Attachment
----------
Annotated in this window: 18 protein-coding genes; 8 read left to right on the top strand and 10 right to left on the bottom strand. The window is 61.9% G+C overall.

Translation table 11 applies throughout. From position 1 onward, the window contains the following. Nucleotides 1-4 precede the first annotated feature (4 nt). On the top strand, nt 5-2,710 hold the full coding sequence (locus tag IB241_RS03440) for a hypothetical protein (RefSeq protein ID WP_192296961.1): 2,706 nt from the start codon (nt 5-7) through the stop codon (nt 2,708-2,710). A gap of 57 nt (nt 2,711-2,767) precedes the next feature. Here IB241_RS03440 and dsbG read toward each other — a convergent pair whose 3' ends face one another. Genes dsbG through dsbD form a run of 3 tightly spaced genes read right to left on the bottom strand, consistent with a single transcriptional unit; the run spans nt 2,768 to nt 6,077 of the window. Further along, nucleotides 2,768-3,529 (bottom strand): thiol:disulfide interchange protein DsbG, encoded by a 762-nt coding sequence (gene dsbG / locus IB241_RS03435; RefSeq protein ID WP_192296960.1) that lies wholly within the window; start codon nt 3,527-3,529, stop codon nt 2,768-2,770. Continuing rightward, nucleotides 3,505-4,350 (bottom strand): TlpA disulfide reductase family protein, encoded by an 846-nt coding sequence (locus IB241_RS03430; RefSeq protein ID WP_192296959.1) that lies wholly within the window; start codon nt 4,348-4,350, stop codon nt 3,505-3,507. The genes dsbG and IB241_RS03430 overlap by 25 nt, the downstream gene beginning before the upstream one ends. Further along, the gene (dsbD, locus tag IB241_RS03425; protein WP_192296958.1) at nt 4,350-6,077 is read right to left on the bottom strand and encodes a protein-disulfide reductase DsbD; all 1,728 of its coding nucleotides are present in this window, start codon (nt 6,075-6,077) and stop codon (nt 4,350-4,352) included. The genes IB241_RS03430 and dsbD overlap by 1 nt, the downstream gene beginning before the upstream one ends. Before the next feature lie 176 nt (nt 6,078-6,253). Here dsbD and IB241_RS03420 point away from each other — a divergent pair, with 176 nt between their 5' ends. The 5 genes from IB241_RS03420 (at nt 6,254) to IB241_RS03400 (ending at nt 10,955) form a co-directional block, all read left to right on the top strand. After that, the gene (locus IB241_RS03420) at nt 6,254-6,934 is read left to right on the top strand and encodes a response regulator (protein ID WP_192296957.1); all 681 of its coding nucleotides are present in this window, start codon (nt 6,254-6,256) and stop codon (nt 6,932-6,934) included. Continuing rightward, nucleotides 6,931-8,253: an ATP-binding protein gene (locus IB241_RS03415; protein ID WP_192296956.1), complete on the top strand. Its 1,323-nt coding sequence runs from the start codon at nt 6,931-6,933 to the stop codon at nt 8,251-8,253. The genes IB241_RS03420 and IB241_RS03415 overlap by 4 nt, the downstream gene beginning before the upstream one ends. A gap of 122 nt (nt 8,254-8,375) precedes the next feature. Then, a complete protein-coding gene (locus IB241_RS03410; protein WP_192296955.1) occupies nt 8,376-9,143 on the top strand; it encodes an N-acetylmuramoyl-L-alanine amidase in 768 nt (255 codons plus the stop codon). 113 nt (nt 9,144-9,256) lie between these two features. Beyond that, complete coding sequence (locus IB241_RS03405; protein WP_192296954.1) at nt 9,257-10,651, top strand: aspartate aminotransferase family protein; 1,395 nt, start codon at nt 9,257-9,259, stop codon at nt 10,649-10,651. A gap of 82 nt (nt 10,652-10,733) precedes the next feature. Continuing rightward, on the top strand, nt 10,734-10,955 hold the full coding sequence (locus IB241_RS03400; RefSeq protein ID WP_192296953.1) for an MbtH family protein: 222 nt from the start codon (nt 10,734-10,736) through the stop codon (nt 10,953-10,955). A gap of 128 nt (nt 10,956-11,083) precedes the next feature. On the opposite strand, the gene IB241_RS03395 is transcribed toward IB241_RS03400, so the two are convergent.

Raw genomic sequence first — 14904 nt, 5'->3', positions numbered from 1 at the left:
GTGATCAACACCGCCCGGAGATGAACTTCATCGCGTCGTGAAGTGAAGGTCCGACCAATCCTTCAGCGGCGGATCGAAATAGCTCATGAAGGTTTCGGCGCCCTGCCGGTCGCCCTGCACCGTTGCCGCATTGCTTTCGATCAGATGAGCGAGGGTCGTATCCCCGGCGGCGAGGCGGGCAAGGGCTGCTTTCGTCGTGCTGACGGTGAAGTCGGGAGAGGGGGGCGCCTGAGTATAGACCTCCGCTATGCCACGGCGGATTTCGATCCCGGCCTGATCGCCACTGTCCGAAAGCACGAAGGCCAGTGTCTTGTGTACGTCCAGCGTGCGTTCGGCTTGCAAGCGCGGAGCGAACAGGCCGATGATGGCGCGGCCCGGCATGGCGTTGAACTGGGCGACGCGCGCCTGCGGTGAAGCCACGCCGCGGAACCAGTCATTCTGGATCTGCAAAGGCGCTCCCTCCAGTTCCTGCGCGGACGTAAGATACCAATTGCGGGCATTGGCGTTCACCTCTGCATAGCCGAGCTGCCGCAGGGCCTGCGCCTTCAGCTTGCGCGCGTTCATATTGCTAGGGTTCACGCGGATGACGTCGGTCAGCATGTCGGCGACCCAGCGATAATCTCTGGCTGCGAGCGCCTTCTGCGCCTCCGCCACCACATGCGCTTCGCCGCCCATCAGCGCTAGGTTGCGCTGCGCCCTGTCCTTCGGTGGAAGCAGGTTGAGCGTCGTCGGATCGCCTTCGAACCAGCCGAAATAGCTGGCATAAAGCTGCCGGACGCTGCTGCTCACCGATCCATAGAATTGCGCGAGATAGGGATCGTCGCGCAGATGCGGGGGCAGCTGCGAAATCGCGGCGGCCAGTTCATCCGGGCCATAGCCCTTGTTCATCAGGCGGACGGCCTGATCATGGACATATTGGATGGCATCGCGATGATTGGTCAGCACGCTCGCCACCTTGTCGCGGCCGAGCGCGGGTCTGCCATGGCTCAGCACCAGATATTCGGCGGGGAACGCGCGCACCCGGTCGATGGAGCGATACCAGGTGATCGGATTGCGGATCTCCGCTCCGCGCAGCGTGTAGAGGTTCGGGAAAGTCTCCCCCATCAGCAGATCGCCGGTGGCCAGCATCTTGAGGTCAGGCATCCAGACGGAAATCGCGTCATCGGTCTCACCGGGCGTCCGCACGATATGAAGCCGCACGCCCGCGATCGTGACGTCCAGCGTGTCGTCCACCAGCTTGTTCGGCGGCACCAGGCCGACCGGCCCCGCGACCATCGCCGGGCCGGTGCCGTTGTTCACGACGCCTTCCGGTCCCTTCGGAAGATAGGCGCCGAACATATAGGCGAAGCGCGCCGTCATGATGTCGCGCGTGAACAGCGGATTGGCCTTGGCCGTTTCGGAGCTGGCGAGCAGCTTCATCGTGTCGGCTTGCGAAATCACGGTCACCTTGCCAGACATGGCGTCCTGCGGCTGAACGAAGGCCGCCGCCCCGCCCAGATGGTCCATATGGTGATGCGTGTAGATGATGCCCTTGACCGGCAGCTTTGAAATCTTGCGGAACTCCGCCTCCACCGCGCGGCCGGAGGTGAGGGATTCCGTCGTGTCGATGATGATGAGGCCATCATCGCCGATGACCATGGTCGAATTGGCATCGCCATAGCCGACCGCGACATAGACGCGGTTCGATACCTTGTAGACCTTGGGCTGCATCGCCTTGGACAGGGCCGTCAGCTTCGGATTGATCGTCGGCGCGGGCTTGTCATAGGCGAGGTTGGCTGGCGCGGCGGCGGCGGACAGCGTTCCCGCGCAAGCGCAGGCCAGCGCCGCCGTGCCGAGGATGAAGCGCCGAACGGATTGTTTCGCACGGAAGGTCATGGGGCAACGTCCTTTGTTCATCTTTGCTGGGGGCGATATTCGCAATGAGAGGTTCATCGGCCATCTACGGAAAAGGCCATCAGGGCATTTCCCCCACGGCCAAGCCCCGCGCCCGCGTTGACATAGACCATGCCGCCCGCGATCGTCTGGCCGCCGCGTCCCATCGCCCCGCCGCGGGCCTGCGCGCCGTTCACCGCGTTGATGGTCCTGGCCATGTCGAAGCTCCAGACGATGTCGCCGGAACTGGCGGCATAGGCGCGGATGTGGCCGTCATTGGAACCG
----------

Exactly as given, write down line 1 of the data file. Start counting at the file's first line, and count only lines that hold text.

Annotated in this window: 18 protein-coding genes; 8 read left to right on the top strand and 10 right to left on the bottom strand. The window is 61.9% G+C overall.